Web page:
Posts Tagged ‘Syria’

Maybe Israel Should be Giving the United States Foreign Aid

August 28, 2013

Opher Aviran, Counsul General of Israel to the Southeast United States, with Dr. Tim Mescon, President of Columbus State University, who introduced him  to the Rotarfy  Club of  Columbus.

Opher Aviran, Counsul General of Israel to the Southeast United States, with Dr. Tim Mescon, President of Columbus State University, who introduced him to the Rotary Club of Columbus.

Opher Aviran, Consul General of Israel to the Southeast Eastern United States,  spoke to Columbus Rotarians about the close ties between the United States and Israel.  He spoke of the mutual economic benefits of American-Israeli trade connections,  using, as example,  how Israel’s high-tech development community contributes  to American businesses that  have facilities in Israel. I have read Israel does have some really talented digital whizzes.

Perhaps the  relationship’s working the best for Israel.  Their national economy is in much better shape.  Their national debt as a percent  of their  Gross National Product is less than 75 percent.  Our national debt’s percentage of our GNP is 106 percent.

We give Israel about $3 billion a year in foreign aid, which is the most we gave  any country between 1976 and 2004.  Maybe it should be the other way around.   To  be fair, a lot of that $3 billion goes to American arms manufacturers.  You could say it’s just another way of subsidizing the military-industrial complex.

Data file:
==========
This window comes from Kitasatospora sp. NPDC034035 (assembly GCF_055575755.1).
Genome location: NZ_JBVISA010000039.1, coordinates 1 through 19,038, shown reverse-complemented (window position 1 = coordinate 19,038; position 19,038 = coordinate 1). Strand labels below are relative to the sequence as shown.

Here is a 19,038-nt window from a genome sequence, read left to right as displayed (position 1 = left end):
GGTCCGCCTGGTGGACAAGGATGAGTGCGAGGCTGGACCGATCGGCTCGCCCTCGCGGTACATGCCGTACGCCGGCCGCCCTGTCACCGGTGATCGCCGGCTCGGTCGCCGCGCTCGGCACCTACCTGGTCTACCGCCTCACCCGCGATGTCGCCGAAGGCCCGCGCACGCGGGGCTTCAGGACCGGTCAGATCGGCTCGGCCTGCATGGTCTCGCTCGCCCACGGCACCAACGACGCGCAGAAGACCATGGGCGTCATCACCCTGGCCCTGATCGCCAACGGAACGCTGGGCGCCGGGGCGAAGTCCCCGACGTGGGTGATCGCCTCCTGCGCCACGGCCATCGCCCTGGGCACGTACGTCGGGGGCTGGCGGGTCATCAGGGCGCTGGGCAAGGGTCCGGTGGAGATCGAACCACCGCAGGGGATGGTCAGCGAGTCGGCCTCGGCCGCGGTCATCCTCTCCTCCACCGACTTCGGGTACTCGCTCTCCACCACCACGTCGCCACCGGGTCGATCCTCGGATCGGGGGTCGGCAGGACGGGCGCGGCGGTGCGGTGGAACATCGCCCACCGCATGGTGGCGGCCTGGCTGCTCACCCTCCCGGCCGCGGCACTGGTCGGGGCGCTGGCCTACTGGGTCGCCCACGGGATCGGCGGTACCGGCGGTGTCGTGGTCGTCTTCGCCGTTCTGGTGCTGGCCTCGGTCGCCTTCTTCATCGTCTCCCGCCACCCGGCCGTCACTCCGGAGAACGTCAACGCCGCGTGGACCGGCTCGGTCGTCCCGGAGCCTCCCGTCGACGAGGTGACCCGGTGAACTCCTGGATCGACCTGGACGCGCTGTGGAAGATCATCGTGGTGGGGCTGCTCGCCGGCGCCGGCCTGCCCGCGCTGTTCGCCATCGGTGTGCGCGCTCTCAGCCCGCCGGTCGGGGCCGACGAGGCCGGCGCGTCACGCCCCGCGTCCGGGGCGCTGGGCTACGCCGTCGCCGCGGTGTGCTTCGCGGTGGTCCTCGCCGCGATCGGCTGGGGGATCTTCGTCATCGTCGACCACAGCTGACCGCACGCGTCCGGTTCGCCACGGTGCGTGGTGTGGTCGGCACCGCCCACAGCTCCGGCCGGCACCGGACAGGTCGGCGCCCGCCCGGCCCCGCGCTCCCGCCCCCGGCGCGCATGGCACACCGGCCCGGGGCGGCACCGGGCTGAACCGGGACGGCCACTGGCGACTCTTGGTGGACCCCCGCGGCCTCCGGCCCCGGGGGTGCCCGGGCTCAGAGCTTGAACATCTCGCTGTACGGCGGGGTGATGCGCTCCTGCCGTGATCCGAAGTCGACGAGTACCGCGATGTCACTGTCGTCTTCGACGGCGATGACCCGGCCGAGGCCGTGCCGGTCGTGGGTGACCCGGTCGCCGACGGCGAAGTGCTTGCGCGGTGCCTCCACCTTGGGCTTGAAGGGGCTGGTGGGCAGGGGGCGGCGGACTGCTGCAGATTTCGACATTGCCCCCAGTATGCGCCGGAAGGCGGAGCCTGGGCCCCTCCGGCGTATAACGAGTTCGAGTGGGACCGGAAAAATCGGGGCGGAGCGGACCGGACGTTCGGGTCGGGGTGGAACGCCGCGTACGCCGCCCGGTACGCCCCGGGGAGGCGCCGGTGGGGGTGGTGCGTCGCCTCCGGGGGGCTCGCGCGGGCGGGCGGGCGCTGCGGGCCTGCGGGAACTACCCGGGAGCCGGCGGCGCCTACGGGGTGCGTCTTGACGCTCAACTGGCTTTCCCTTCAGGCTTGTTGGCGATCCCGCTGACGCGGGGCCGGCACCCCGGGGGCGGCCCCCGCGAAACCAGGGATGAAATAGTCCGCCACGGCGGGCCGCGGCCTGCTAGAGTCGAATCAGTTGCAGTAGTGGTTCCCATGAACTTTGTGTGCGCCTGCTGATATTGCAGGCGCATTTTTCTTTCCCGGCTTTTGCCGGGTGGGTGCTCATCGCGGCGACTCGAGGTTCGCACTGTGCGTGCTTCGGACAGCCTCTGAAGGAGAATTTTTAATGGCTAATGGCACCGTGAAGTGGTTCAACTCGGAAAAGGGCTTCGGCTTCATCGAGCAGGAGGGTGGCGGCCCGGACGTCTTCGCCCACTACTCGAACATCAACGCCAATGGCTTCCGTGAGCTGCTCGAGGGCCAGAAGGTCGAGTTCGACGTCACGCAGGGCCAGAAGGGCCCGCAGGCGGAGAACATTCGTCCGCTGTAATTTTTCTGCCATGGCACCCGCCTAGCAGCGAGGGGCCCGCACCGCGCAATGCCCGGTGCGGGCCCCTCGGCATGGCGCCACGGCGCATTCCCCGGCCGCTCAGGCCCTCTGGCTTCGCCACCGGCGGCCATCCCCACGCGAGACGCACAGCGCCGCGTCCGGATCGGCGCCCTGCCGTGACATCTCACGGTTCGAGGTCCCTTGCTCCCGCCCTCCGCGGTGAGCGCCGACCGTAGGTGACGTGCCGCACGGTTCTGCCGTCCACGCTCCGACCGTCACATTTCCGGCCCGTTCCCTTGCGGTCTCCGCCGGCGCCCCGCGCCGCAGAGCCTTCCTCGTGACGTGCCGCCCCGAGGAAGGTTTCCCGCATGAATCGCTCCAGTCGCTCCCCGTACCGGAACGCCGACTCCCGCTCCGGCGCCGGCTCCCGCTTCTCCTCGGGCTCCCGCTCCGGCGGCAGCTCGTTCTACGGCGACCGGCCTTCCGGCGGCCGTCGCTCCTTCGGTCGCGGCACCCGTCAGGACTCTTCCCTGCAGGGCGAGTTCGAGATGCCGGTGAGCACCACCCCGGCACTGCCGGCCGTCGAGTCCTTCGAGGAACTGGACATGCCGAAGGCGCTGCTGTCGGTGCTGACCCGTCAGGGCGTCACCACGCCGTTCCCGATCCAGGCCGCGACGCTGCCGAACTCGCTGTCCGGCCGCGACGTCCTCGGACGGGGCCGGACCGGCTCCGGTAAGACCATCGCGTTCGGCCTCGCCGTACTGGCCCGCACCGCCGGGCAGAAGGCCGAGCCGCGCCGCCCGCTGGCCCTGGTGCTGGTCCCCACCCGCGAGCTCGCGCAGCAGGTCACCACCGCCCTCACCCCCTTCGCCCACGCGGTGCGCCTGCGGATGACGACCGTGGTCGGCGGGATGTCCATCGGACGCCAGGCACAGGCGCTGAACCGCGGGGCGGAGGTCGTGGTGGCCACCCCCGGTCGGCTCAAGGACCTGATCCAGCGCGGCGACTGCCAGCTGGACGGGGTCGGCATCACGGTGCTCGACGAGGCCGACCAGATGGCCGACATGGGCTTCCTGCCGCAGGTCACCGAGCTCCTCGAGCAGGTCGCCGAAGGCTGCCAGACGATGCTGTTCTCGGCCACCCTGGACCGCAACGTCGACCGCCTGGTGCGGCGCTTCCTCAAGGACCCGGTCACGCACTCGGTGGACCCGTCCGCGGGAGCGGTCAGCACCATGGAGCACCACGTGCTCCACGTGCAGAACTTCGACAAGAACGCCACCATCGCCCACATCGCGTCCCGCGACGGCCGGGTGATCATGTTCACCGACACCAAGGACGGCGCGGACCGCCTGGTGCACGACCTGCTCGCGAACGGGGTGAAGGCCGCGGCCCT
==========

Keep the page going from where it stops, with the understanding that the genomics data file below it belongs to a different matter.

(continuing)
Maybe our government should just stop sending money gifts to any  Mideastern ountry.  What  are we getting for it?  The country that we buy the most oil from, Saudi Arabia, doesn’t need handouts from the U.S.

Then there is the  military factor to consider.  What have we gained by spending almost $900 billion on the war in Iraq?  Actually, according to  a paper by Linda J. Bilmes of Harvard, the cost of the Iraq and Afghanistan wars will total somewhere between $4 to $6 trillion when you factor in longterm  medical care and disability compensation for service members, veterans and families, military replacements, and social and economic costs.  Our government says the Iraq war is over. If that’s the case why are we still pouring money into it?  We’ve budgeted $5.2 billion for it this year. 

Cruise missle

Cruise missle

What are we going to gain by sending $1.4 million Cruise missiles into Syria?  I guess it will give a boost to Raytheon, who now  manufactures those missiles.  We’ll have to buy some more to replace the ones we use. Will we raise taxes to pay for them? Of course not. We’ll just have to borrow some more from China.  Well, we could just transfer the funds from Medicare and Social Security.  It would be interesting to see the political fallout from that since the millions who have paid money into those insurance programs would be affected.

And those Cruise missiles may just be the beginning of the cost of getting mixed up in that civil war.  We don’t know what the consequences of attacking Syrian targets may be.  You just never know until you do it.

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Bring Back the Draft?

March 12, 2012

Retired Col. Ralph Puckett speaking to Columbus Unitarian Universalists